How Bengali language derailed peace in Darjeeling
Sumanta Ray Chaudhuri
Kolkata: The crisis that has paralyzed Darjeeling, one of the country’s most popular hill stations, seems to be the result of the Gorkha Janmukti Morcha’s (GJM) apprehension of the Mamata Banerjee government forcing Bengali as a compulsory subject for school students in the hills.
The origin of the fear – which seems misplaced now – lies in the May 16 announcement by Bengal Education Minister Partha Chatterjee that Bengali should be a compulsory subject from grades 1 to 10 in the state.
The statement was enough to provoke GJM, which rules the semi-autonomous Gorkhaland Territorial Administration (GTA), that interpreted it as an imposition.
Nepali is the official language in the hills of Bengal, recognized as an official language of Bengal in 1961. In 1992, Nepali was recognized as one of the official languages of India.
“The people in Mirik and other places would switch off their lights every day from 6 pm to 8 pm till June 8 as a mark of protest against the state government’s decision to make Bengali compulsory,” Binoy Tamang, GJM assistant secretary, said on June 4.
The state government ignored the initial reactions of the GJM and chief minister Mamata Banerjee said the morcha leaders were making “an issue out of a non-issue”.
GJM president Bimal Gurung led protest rallies in the hills between June 5 to 8, when the chief minister was present, to highlight their opposition to the state’s decision. They demanded that there should be a cabinet resolution stating Bengali will not be compulsory in Darjeeling.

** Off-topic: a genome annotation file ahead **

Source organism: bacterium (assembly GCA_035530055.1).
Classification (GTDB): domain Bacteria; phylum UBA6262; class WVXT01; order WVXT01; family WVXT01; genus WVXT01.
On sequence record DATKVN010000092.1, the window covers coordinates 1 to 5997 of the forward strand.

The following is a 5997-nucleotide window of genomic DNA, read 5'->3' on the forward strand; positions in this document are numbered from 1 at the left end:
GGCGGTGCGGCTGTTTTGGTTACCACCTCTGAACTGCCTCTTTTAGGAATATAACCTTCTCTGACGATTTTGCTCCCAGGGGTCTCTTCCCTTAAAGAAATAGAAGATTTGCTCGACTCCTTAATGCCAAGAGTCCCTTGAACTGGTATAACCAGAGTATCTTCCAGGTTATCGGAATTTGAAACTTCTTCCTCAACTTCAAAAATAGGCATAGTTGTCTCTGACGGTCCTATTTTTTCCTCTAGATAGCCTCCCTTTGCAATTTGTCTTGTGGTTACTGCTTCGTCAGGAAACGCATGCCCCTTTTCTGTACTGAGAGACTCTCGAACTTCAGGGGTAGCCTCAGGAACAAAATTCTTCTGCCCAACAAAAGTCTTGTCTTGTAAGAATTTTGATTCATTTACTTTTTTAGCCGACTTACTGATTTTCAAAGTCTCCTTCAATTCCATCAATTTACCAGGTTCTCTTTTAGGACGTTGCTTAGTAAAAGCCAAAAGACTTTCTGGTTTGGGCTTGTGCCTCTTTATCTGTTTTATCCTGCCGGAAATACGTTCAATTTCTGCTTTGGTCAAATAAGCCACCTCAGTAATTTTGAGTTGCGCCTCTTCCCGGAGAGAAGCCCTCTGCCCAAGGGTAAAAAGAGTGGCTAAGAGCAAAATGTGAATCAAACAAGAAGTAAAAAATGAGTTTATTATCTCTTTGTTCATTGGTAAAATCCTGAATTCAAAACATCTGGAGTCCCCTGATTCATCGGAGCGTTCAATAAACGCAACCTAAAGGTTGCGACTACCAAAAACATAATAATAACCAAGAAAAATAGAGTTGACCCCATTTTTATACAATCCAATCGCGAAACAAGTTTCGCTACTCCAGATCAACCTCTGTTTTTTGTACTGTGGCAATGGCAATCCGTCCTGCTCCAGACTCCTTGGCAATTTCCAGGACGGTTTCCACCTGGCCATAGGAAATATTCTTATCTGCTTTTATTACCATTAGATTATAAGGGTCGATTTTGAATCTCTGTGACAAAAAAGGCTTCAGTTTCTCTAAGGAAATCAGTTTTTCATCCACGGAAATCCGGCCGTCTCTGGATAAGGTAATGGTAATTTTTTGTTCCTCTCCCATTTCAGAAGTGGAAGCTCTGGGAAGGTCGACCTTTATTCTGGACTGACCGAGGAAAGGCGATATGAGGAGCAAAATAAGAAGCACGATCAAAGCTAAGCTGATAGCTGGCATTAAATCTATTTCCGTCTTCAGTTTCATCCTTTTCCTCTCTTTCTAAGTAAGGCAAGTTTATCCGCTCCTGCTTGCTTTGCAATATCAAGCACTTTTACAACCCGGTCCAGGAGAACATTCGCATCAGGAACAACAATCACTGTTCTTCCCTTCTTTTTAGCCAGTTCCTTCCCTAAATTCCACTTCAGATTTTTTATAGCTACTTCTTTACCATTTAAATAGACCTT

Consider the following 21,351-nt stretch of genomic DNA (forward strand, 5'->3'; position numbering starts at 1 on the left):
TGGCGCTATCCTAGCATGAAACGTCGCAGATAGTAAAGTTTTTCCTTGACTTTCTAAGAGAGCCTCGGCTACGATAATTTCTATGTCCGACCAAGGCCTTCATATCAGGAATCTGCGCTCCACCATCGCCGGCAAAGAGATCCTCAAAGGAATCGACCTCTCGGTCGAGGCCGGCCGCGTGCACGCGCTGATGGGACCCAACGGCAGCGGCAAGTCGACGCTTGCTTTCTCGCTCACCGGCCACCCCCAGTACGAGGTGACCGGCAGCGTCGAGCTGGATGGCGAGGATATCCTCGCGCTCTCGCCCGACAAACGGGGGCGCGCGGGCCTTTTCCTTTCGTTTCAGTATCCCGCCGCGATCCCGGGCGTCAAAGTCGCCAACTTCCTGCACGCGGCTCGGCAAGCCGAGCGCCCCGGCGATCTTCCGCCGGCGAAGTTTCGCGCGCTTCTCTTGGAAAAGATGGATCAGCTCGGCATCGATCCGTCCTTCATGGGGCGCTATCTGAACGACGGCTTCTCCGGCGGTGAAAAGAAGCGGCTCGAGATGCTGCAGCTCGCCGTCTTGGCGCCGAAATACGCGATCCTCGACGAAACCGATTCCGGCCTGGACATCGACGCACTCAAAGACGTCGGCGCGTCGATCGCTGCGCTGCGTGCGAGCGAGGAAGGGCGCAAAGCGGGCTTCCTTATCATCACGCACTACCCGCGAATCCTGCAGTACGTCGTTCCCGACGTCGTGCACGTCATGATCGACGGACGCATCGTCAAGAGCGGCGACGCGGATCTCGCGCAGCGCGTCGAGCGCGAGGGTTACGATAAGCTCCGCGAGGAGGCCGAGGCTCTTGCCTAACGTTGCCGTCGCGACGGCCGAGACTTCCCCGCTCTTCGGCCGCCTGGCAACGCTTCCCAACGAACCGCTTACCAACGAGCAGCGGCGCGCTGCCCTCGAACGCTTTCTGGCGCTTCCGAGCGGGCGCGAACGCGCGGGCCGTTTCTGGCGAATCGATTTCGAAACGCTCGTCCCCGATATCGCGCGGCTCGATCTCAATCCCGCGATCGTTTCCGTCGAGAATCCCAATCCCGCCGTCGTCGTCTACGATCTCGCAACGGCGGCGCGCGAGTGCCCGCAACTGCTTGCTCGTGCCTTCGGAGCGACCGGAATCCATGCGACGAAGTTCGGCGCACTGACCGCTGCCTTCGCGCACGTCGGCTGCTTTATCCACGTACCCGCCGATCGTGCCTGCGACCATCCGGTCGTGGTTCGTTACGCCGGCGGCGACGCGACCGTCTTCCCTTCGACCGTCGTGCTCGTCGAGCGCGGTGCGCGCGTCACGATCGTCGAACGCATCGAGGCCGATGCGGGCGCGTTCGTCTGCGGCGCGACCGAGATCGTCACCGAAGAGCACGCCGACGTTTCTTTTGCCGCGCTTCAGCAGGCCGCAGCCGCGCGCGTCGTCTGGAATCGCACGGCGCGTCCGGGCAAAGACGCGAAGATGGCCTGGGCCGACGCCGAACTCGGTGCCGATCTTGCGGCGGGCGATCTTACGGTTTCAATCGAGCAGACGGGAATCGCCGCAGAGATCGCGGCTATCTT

The government softened its tone after the GJM stepped up its protest. After the cabinet meeting at Raj Bhavan in Darjeeling on June 8, the chief minister clarified that Bengali will be an optional subject in the hills.
But Gurung and other GJM leaders refused to take the decision just on face value and decided to intensify agitations. When the situation went totally out of control, the state administration sought army help.
Peace came temporarily and on June 10, the chief minister repeated her announcement that Bengali will be an optional subject.
But the GJM refused to relent, scaling up the agitation to the old demand for a separate Gorkhaland state.
At a public meeting in Mirik, Banerjee announces special audit of Gorkhaland Territorial Administration (GTA) to unearth financial irregularities that Gorkha Janmukti Morcha (GJM) leaders allegedly indulged in.
At press meet, CM clarifies Bengali will not be compulsory for hill students. In May, she had declared Bengali as a mandatory subject for students till the tenth grade in schools across the state.
In Siliguri, Banerjee hints at stern police action to deal with GJM. “Enough is enough. We can’t compromise any longer with a party that uses bombs and guns,” she says.
Resolution to push for separate state of Gorkhaland adopted at a meet by 4 political parties of the hills, the BJP and an apolitical body.
On June 13, the statehood demand got a push after an all-party meeting attended by all hill-based political outfits and the BJP, where an unanimous resolution in favor of Gorkhaland state was adopted.
The battle of attrition reached a flash point on June 15 when the police raided the office of the GJM at Darjeeling and seized weapons, cash and radio sets from there.
By the end of the day and beyond, different pockets in the hills turned into battlefields with violent clashes between police and GJM activists.
(Sumanta Ray Chaudhuri is a special correspondent with Hindustan Times, Kolkata. Currently, he is reporting on the administrative and political scenarios in West Bengal. He has spent around 21 years in reporting in areas like politics, state administration and state finance.)
(Source: The Hindustan Times, June 16, 2017)